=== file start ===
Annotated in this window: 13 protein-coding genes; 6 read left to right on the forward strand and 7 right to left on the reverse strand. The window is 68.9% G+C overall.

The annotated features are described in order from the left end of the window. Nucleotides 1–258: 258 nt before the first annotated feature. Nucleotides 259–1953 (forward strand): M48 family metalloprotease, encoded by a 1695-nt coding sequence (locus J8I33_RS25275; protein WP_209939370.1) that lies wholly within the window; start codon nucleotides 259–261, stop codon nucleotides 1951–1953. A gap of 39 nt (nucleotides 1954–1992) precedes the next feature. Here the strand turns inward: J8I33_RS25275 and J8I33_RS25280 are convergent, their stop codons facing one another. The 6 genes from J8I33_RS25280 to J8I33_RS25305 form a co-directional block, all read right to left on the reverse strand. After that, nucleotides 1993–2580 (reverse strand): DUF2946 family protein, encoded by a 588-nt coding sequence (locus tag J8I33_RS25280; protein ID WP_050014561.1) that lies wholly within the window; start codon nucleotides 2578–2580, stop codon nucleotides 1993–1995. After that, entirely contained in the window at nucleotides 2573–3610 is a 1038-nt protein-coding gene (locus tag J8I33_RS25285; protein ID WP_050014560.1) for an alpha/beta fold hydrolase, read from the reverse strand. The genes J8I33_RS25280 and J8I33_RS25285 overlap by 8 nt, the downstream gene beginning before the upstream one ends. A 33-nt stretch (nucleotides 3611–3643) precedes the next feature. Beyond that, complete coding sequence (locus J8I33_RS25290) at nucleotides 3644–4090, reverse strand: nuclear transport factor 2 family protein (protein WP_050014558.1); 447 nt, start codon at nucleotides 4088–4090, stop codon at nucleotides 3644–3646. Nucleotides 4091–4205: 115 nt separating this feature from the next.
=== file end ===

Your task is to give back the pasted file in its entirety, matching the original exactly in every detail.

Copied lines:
Annotated in this window: 13 protein-coding genes; 6 read left to right on the forward strand and 7 right to left on the reverse strand. The window is 68.9% G+C overall.

The annotated features are described in order from the left end of the window. Nucleotides 1–258: 258 nt before the first annotated feature. Nucleotides 259–1953 (forward strand): M48 family metalloprotease, encoded by a 1695-nt coding sequence (locus J8I33_RS25275; protein WP_209939370.1) that lies wholly within the window; start codon nucleotides 259–261, stop codon nucleotides 1951–1953. A gap of 39 nt (nucleotides 1954–1992) precedes the next feature. Here the strand turns inward: J8I33_RS25275 and J8I33_RS25280 are convergent, their stop codons facing one another. The 6 genes from J8I33_RS25280 to J8I33_RS25305 form a co-directional block, all read right to left on the reverse strand. After that, nucleotides 1993–2580 (reverse strand): DUF2946 family protein, encoded by a 588-nt coding sequence (locus tag J8I33_RS25280; protein ID WP_050014561.1) that lies wholly within the window; start codon nucleotides 2578–2580, stop codon nucleotides 1993–1995. After that, entirely contained in the window at nucleotides 2573–3610 is a 1038-nt protein-coding gene (locus tag J8I33_RS25285; protein ID WP_050014560.1) for an alpha/beta fold hydrolase, read from the reverse strand. The genes J8I33_RS25280 and J8I33_RS25285 overlap by 8 nt, the downstream gene beginning before the upstream one ends. A 33-nt stretch (nucleotides 3611–3643) precedes the next feature. Beyond that, complete coding sequence (locus J8I33_RS25290) at nucleotides 3644–4090, reverse strand: nuclear transport factor 2 family protein (protein WP_050014558.1); 447 nt, start codon at nucleotides 4088–4090, stop codon at nucleotides 3644–3646. Nucleotides 4091–4205: 115 nt separating this feature from the next.